Kooky bird creature from a dream. Drawn with micron pens, then scanned and digitally colored.
latest updates: tree
Another day in Moleskine. Watercolor at lunch on the floor, bill, music, shape of the tree for the wall on the right.
Lupins in the awesome friends’ garden – watercolour in a pocket NB
I can paint them this good four out of five times – on a good day that is!
To describe how rich they are here is MPFC part of Denis Moore…
Caption: England, 1747
(Sounds of a coach and horses, galloping)
Moore (John Cleese): Stand and deliver! Drop that gun!
(The coach comes to a halt. The drivers hold up their hands, but the postilion reaches for a gun. Moore shoots him.)
Moore: Let that be a warning to you all. You move at your peril, for I have two pistols here. I know one of them isn’t loaded any more, but the other one is, so that’s one of you dead for sure, or just about for sure anyway. It certainly wouldn’t be worth your while risking it because I’m a very good shot. I practice every day, well, not absolutely every day, but most days in the week. I expect I must practice four or five times a week, at least four or five, only some weekends… like last weekend, there really wasn’t the time, so that moved the average down a bit. I should say it’s definitely a solid four days’ practice every week… at least. I mean, I reckon I could hit that tree over there… the one just behind that hillock, not the big hillock, the little hillock on the left. You can see the three trees, the third one from the left and back a bit – that one – I reckon I could hit that four times out of five… on a good day. Say, with this wind… say, say seven times out of ten.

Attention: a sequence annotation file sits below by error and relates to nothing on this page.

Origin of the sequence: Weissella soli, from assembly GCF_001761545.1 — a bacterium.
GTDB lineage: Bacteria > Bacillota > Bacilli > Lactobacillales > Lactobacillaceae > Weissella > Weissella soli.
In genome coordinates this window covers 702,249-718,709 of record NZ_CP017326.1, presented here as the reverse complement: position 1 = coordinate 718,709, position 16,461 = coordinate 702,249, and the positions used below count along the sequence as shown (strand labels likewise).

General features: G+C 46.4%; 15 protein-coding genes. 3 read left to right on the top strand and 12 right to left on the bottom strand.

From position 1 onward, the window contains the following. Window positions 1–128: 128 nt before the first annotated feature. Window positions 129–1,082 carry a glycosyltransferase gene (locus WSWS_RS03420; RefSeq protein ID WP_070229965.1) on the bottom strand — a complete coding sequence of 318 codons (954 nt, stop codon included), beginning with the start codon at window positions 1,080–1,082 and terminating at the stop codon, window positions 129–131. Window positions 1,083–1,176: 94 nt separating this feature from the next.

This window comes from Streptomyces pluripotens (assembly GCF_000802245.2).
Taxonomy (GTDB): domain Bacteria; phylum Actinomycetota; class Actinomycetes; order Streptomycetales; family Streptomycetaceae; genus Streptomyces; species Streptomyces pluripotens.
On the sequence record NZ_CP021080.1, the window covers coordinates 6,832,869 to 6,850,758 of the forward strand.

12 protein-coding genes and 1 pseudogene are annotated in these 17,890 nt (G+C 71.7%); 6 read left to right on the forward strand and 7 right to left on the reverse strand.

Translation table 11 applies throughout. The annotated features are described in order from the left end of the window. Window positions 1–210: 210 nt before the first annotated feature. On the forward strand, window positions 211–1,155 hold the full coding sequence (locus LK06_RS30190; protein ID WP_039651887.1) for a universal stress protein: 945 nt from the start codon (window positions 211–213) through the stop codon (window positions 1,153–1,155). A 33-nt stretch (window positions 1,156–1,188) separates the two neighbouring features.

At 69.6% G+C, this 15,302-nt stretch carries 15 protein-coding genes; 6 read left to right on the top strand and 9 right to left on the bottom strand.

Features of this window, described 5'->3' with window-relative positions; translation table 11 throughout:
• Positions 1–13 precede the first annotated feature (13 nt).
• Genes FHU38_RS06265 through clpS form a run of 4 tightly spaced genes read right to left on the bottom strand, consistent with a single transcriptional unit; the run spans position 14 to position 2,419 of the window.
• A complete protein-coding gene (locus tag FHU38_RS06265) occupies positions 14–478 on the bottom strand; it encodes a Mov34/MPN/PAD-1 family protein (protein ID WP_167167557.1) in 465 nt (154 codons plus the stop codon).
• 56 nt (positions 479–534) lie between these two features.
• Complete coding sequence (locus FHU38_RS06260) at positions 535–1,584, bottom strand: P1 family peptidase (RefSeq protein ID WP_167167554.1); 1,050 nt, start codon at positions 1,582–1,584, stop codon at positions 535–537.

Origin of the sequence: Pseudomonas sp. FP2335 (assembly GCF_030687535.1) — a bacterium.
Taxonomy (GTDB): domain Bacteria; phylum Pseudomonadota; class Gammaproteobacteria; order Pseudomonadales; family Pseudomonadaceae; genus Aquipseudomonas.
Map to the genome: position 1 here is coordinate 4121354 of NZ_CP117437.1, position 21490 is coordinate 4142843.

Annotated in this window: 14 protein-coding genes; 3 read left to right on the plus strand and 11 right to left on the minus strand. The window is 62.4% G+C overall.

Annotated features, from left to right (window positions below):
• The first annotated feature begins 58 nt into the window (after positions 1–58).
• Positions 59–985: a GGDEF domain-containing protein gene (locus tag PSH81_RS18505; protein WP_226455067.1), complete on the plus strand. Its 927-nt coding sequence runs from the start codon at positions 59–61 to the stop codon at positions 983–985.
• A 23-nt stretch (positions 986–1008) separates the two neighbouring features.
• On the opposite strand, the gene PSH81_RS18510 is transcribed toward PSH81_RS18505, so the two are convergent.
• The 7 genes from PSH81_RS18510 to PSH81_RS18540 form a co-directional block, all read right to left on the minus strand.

Squire (Terry Jones): What, that tree there?
Moore: Which one?
Squire: The big beech with the sort of bare branch coming out of the top left.
Moore: No, no, not that one.
Girl (Carol Cleveland): No, no, he means the one over there. Look, you see that one there?
Girl: Well now, go two along to the right.
Coachman: Just near that little bush.
Girl: Well it’s the one just behind it.
Squire: Ah! The elm.
Moore: No, that’s not an elm. Al elm’s got sort of great clumps of leaves like that. That’s either a beech or a… er… hornbeam.
Parson (Eric Idle): A hornbeam?
Moore: On no, not a hornbeam. What’s the tree that has a leaf with sort of regular veins coming out and the veins go all the way out to the…
Moore: …to the serrated edges.
Parson: A willow!
Moore: Yes, that’s right.
Parson: That’s nothing like a willow.
Moore: Well it doesn’t matter, anyway. I can hit it seven times out of ten, that’s the point.
Parson: Never a willow.
Moore: Shut up! This is a hold-up, not a botany lesson. Right! Now my fine friends, no false moves please. I want you to hand over all the lupins you’ve got.
Moore: Yes, lupins. Come on, come on.
Parson: What do you mean, lupins?
Moore: Don’t try and play for time.
Parson: I’m not, you mean the flower lupin?
Moore: Yes, that’s right.
Squire: Well we haven’t got any lupins.
Moore: Look, my fine friends. I happen to know that this is the Lupin Express.
Squire: You must be out of your tiny mind.